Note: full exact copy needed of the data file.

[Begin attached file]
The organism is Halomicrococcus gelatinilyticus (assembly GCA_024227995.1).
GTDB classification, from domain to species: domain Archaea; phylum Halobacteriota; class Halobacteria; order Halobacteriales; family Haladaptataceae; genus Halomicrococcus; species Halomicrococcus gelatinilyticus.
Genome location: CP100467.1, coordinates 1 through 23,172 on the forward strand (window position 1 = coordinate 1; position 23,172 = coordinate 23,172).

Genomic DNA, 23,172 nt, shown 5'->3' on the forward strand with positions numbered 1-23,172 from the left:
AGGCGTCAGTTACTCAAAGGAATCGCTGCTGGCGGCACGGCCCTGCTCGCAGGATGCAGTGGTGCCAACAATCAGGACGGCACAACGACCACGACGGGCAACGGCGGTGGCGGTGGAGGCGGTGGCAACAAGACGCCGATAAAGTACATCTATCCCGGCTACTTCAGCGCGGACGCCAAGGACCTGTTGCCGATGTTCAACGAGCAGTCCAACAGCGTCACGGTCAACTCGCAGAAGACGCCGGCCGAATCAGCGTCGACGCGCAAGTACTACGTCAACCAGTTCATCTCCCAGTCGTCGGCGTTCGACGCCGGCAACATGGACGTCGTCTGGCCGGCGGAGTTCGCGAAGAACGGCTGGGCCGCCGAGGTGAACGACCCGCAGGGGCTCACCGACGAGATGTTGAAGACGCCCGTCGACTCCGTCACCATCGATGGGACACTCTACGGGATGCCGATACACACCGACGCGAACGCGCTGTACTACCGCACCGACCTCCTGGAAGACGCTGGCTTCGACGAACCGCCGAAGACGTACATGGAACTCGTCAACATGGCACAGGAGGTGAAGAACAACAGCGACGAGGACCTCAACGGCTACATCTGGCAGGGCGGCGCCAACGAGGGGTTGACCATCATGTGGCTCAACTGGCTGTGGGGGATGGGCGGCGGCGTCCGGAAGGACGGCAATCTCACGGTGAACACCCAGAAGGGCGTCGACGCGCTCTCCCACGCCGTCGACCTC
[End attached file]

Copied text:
The organism is Halomicrococcus gelatinilyticus (assembly GCA_024227995.1).
GTDB classification, from domain to species: domain Archaea; phylum Halobacteriota; class Halobacteria; order Halobacteriales; family Haladaptataceae; genus Halomicrococcus; species Halomicrococcus gelatinilyticus.
Genome location: CP100467.1, coordinates 1 through 23,172 on the forward strand (window position 1 = coordinate 1; position 23,172 = coordinate 23,172).

Genomic DNA, 23,172 nt, shown 5'->3' on the forward strand with positions numbered 1-23,172 from the left:
AGGCGTCAGTTACTCAAAGGAATCGCTGCTGGCGGCACGGCCCTGCTCGCAGGATGCAGTGGTGCCAACAATCAGGACGGCACAACGACCACGACGGGCAACGGCGGTGGCGGTGGAGGCGGTGGCAACAAGACGCCGATAAAGTACATCTATCCCGGCTACTTCAGCGCGGACGCCAAGGACCTGTTGCCGATGTTCAACGAGCAGTCCAACAGCGTCACGGTCAACTCGCAGAAGACGCCGGCCGAATCAGCGTCGACGCGCAAGTACTACGTCAACCAGTTCATCTCCCAGTCGTCGGCGTTCGACGCCGGCAACATGGACGTCGTCTGGCCGGCGGAGTTCGCGAAGAACGGCTGGGCCGCCGAGGTGAACGACCCGCAGGGGCTCACCGACGAGATGTTGAAGACGCCCGTCGACTCCGTCACCATCGATGGGACACTCTACGGGATGCCGATACACACCGACGCGAACGCGCTGTACTACCGCACCGACCTCCTGGAAGACGCTGGCTTCGACGAACCGCCGAAGACGTACATGGAACTCGTCAACATGGCACAGGAGGTGAAGAACAACAGCGACGAGGACCTCAACGGCTACATCTGGCAGGGCGGCGCCAACGAGGGGTTGACCATCATGTGGCTCAACTGGCTGTGGGGGATGGGCGGCGGCGTCCGGAAGGACGGCAATCTCACGGTGAACACCCAGAAGGGCGTCGACGCGCTCTCCCACGCCGTCGACCTC